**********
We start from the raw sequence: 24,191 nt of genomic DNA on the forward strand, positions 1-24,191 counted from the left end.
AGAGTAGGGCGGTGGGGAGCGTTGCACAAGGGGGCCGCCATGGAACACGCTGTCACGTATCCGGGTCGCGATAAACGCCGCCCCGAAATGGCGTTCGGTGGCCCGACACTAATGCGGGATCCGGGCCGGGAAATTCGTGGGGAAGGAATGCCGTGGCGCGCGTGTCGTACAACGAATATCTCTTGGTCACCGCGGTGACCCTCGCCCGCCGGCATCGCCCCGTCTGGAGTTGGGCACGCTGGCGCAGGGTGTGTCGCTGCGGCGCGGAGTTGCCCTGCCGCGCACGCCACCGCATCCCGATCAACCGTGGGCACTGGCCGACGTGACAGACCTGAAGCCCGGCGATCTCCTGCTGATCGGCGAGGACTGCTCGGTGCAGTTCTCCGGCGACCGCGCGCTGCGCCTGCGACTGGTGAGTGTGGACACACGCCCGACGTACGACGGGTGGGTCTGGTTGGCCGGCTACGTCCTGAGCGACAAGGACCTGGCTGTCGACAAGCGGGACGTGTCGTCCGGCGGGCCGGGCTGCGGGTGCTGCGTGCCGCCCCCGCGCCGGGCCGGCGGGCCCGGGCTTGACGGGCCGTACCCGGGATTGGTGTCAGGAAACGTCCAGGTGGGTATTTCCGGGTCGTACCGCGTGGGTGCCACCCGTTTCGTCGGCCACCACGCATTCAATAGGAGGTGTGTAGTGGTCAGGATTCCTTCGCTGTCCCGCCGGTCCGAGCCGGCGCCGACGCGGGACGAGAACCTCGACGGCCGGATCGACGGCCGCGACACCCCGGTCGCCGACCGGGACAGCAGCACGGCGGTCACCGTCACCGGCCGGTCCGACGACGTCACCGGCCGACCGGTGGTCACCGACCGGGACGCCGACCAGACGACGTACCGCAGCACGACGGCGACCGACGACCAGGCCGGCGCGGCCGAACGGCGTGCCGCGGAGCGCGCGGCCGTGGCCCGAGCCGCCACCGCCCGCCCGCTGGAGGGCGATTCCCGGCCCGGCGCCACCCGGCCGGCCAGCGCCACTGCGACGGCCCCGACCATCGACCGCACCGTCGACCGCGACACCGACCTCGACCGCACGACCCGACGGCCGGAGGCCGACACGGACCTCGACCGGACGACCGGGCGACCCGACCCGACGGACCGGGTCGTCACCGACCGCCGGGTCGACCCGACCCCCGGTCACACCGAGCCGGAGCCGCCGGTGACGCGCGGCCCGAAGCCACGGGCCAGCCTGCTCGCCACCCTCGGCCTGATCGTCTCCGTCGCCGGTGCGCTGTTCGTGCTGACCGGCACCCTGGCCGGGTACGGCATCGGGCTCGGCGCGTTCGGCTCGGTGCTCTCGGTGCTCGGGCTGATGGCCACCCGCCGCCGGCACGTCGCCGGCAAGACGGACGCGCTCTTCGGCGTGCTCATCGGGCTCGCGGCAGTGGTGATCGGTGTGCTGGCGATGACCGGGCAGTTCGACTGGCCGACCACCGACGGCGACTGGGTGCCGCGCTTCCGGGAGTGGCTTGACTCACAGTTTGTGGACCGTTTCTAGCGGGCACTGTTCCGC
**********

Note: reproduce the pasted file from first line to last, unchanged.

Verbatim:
We start from the raw sequence: 24,191 nt of genomic DNA on the forward strand, positions 1-24,191 counted from the left end.
AGAGTAGGGCGGTGGGGAGCGTTGCACAAGGGGGCCGCCATGGAACACGCTGTCACGTATCCGGGTCGCGATAAACGCCGCCCCGAAATGGCGTTCGGTGGCCCGACACTAATGCGGGATCCGGGCCGGGAAATTCGTGGGGAAGGAATGCCGTGGCGCGCGTGTCGTACAACGAATATCTCTTGGTCACCGCGGTGACCCTCGCCCGCCGGCATCGCCCCGTCTGGAGTTGGGCACGCTGGCGCAGGGTGTGTCGCTGCGGCGCGGAGTTGCCCTGCCGCGCACGCCACCGCATCCCGATCAACCGTGGGCACTGGCCGACGTGACAGACCTGAAGCCCGGCGATCTCCTGCTGATCGGCGAGGACTGCTCGGTGCAGTTCTCCGGCGACCGCGCGCTGCGCCTGCGACTGGTGAGTGTGGACACACGCCCGACGTACGACGGGTGGGTCTGGTTGGCCGGCTACGTCCTGAGCGACAAGGACCTGGCTGTCGACAAGCGGGACGTGTCGTCCGGCGGGCCGGGCTGCGGGTGCTGCGTGCCGCCCCCGCGCCGGGCCGGCGGGCCCGGGCTTGACGGGCCGTACCCGGGATTGGTGTCAGGAAACGTCCAGGTGGGTATTTCCGGGTCGTACCGCGTGGGTGCCACCCGTTTCGTCGGCCACCACGCATTCAATAGGAGGTGTGTAGTGGTCAGGATTCCTTCGCTGTCCCGCCGGTCCGAGCCGGCGCCGACGCGGGACGAGAACCTCGACGGCCGGATCGACGGCCGCGACACCCCGGTCGCCGACCGGGACAGCAGCACGGCGGTCACCGTCACCGGCCGGTCCGACGACGTCACCGGCCGACCGGTGGTCACCGACCGGGACGCCGACCAGACGACGTACCGCAGCACGACGGCGACCGACGACCAGGCCGGCGCGGCCGAACGGCGTGCCGCGGAGCGCGCGGCCGTGGCCCGAGCCGCCACCGCCCGCCCGCTGGAGGGCGATTCCCGGCCCGGCGCCACCCGGCCGGCCAGCGCCACTGCGACGGCCCCGACCATCGACCGCACCGTCGACCGCGACACCGACCTCGACCGCACGACCCGACGGCCGGAGGCCGACACGGACCTCGACCGGACGACCGGGCGACCCGACCCGACGGACCGGGTCGTCACCGACCGCCGGGTCGACCCGACCCCCGGTCACACCGAGCCGGAGCCGCCGGTGACGCGCGGCCCGAAGCCACGGGCCAGCCTGCTCGCCACCCTCGGCCTGATCGTCTCCGTCGCCGGTGCGCTGTTCGTGCTGACCGGCACCCTGGCCGGGTACGGCATCGGGCTCGGCGCGTTCGGCTCGGTGCTCTCGGTGCTCGGGCTGATGGCCACCCGCCGCCGGCACGTCGCCGGCAAGACGGACGCGCTCTTCGGCGTGCTCATCGGGCTCGCGGCAGTGGTGATCGGTGTGCTGGCGATGACCGGGCAGTTCGACTGGCCGACCACCGACGGCGACTGGGTGCCGCGCTTCCGGGAGTGGCTTGACTCACAGTTTGTGGACCGTTTCTAGCGGGCACTGTTCCGC